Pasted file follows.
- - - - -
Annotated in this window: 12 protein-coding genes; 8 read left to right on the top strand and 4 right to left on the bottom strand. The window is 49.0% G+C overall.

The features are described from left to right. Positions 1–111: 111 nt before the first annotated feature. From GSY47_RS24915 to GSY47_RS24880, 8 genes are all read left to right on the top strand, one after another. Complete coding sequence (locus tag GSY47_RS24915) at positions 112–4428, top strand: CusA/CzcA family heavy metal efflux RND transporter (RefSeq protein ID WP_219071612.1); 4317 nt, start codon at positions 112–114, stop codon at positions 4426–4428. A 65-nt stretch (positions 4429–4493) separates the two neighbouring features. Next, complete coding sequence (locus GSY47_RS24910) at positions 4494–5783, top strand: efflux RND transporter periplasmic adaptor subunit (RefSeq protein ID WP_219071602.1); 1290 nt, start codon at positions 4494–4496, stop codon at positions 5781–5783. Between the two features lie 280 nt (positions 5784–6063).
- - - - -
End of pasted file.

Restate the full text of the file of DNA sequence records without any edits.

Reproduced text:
Annotated in this window: 12 protein-coding genes; 8 read left to right on the top strand and 4 right to left on the bottom strand. The window is 49.0% G+C overall.

The features are described from left to right. Positions 1–111: 111 nt before the first annotated feature. From GSY47_RS24915 to GSY47_RS24880, 8 genes are all read left to right on the top strand, one after another. Complete coding sequence (locus tag GSY47_RS24915) at positions 112–4428, top strand: CusA/CzcA family heavy metal efflux RND transporter (RefSeq protein ID WP_219071612.1); 4317 nt, start codon at positions 112–114, stop codon at positions 4426–4428. A 65-nt stretch (positions 4429–4493) separates the two neighbouring features. Next, complete coding sequence (locus GSY47_RS24910) at positions 4494–5783, top strand: efflux RND transporter periplasmic adaptor subunit (RefSeq protein ID WP_219071602.1); 1290 nt, start codon at positions 4494–4496, stop codon at positions 5781–5783. Between the two features lie 280 nt (positions 5784–6063).